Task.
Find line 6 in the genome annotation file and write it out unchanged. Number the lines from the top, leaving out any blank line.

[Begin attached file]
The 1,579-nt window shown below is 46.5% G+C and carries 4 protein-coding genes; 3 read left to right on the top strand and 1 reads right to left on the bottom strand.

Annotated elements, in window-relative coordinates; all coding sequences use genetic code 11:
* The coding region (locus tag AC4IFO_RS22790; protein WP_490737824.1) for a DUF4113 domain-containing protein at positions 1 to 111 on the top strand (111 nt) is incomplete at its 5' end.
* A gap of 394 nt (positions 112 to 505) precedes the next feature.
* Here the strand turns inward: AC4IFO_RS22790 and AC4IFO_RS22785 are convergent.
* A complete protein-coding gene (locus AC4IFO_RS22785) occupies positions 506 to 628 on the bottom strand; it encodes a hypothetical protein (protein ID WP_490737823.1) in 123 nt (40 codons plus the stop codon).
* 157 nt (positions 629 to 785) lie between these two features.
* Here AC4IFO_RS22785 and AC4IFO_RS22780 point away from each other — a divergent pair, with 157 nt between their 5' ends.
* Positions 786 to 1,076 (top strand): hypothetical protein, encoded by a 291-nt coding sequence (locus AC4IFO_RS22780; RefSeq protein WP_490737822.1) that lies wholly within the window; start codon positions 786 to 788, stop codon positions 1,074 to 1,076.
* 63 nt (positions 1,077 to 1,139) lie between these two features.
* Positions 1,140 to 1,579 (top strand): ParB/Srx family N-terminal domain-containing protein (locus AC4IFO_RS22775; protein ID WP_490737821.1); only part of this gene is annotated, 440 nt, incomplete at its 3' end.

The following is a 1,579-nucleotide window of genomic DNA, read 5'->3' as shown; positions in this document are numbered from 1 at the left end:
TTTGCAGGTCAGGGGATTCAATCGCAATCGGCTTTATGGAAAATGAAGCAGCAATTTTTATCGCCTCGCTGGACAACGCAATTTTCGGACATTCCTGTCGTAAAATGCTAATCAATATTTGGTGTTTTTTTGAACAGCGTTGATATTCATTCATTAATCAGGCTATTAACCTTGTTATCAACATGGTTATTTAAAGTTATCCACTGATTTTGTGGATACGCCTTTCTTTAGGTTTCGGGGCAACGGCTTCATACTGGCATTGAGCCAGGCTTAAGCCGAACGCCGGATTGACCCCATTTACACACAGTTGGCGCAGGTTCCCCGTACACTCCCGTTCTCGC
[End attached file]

* A complete protein-coding gene (locus AC4IFO_RS22785) occupies positions 506 to 628 on the bottom strand; it encodes a hypothetical protein (protein ID WP_490737823.1) in 123 nt (40 codons plus the stop codon).